Decluttering your home and donating your items to local non-profit groups is a fantastic way to organize your home...and get a tax deduction.
Disclaimer: This information is compiled from many sources and is not intended as tax, investment, financial planning or legal advice and should not be relied upon as such. For tax, investment, financial planning or legal advice you are encouraged to consult with your personal advisers
Ready to learn how to Declutter, donate and Deduct? Read on...
When the organizing and decluttering bug strikes, separate things out to Keep, Discard, or Donate/Recycle piles.
Trying to figure out what you can easily declutter AND have it make a difference in your local community?
Before donating, be sure you are giving to an organization that is a 501 (c)(3) by the IRS. These are organizations that are recognized by the IRS as being tax-exempt by virtue of their charitable programs.
“Big name” charities (think Goodwill, Habitat for Humanity, or the Salvation Army) are no-brainers, but if you’re unsure about a group you’re thinking of giving to, you can always check their website or a site that vets non-profit groups, like Charity Navigator.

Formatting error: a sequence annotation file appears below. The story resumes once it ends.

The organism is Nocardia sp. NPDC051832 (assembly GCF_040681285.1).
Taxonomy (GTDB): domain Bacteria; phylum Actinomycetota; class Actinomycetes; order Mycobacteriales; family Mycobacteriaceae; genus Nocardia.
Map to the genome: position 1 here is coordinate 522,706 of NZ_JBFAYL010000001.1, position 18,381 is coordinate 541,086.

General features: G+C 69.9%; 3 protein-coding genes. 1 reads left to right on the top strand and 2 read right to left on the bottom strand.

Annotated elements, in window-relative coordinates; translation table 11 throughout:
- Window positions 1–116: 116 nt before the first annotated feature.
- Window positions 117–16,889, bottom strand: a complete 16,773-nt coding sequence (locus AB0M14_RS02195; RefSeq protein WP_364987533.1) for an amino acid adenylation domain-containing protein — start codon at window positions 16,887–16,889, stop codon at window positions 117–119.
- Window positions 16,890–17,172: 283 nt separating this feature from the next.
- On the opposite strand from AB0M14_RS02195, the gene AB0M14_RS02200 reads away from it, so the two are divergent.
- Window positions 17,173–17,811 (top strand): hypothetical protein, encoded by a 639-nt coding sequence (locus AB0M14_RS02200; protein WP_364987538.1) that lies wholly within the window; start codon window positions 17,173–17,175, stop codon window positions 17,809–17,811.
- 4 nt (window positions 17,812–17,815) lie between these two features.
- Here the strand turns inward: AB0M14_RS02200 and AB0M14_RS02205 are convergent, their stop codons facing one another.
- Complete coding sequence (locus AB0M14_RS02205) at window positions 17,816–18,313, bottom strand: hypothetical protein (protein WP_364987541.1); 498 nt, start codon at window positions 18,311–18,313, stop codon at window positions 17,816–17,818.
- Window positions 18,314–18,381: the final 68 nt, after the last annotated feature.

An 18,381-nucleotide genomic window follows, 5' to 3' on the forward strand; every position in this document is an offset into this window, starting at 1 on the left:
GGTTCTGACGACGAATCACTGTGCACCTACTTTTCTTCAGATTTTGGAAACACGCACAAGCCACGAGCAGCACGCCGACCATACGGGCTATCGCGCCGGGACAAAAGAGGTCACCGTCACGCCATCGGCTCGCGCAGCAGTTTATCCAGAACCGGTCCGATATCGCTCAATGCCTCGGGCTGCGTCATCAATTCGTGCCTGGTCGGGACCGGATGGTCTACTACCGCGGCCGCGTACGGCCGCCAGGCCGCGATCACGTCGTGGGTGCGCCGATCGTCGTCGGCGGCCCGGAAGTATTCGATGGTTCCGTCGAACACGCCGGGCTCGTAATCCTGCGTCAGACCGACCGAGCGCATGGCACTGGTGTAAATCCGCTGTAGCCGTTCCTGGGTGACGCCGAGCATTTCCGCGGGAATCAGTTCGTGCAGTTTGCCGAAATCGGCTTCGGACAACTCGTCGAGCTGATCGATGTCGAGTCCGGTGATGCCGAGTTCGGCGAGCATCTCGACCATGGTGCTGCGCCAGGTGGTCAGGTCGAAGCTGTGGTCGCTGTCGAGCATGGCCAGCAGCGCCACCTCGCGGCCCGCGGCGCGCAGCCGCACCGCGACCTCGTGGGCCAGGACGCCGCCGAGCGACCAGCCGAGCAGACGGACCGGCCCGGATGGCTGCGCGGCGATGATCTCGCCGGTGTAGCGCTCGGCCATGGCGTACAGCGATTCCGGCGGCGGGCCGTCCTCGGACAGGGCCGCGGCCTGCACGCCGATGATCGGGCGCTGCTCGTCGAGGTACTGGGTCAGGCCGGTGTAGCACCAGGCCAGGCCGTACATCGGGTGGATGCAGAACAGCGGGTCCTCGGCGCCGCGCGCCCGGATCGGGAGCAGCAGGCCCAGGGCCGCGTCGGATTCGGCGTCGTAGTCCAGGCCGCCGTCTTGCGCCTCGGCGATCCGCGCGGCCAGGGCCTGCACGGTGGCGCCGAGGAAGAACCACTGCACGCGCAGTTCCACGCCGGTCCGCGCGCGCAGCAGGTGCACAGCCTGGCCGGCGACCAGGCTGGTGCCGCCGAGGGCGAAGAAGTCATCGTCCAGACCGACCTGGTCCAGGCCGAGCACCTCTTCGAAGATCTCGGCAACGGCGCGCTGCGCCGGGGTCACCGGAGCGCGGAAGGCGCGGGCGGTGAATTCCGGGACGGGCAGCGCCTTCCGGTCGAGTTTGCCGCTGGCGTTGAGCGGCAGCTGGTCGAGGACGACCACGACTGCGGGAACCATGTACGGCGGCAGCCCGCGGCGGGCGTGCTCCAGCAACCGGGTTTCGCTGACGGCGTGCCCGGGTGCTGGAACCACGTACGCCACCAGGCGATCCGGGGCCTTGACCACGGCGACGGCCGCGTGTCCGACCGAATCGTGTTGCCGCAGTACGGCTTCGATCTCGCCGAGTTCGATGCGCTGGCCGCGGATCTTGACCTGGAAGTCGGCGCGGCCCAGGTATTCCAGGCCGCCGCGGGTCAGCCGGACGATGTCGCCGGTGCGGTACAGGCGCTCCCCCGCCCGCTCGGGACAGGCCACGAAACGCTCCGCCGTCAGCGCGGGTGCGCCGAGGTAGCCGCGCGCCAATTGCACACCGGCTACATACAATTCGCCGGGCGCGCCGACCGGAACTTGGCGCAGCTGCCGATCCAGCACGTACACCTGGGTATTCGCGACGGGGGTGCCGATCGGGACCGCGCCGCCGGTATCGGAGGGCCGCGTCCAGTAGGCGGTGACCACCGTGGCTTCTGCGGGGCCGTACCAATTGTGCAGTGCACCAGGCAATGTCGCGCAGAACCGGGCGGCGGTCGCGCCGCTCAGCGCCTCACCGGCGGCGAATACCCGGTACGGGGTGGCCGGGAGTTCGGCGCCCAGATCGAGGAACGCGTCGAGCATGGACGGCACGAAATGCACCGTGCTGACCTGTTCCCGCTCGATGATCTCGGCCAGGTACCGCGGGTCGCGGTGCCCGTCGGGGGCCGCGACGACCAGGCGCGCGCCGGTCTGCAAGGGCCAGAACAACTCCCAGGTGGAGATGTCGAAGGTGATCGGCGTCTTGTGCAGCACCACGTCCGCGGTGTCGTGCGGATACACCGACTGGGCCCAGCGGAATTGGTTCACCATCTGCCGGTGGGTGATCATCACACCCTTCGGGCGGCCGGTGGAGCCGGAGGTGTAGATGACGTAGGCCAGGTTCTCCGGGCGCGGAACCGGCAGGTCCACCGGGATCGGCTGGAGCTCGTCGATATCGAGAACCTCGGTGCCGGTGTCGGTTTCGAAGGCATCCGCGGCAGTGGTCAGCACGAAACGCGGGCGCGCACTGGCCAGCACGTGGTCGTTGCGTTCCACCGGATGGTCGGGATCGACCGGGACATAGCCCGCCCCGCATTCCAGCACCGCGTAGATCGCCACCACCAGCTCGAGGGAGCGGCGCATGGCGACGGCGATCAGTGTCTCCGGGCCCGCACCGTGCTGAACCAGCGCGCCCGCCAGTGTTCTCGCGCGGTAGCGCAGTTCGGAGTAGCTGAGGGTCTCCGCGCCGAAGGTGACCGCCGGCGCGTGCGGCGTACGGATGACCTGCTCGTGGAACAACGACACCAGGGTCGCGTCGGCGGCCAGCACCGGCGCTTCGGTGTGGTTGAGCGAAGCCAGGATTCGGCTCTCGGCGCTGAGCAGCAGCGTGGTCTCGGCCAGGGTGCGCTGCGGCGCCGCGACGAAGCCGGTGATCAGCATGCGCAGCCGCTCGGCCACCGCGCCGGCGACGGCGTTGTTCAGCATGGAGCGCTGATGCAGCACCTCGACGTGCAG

Have big stuff to donate, but no truck and/or the muscles to get it done? Try the website Pick Up My Donation: they will find a non-profit group within 15 miles of your zip code and set up the pick-up, at no cost to you.
Be sure you get a receipt or donation acceptance letter from the non-profit you give to. Keep a file in your glove box or console to organize on-the-go receipts, then transfer them into a permanent file in the house regularly.
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Even though the standardized deduction for individuals and married couples has increased in 2018, it’s still a good idea to keep records of your charitable giving.
Keep track of what you give!
get organized and do good!
Decluttering, donating and deducting is a great way to organize your home, while making a difference in your community at the same time.
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How do you know which things in your collections have lost value over the years, and which are worth keeping? It can be tough to tell!
Items that your parents (or you) paid a lot of money for back in the day are now worth much, much less than was paid for them. An aging population has caused a heavily flooded market, making "valuables" less so.
As a Professional Organizer and Estate Clearing Specialist, I see a lot of these collectibles in homes. Some are worth keeping, but unfortunately, most are not.
Want to know what is worthless and how to tell the difference? Read On.
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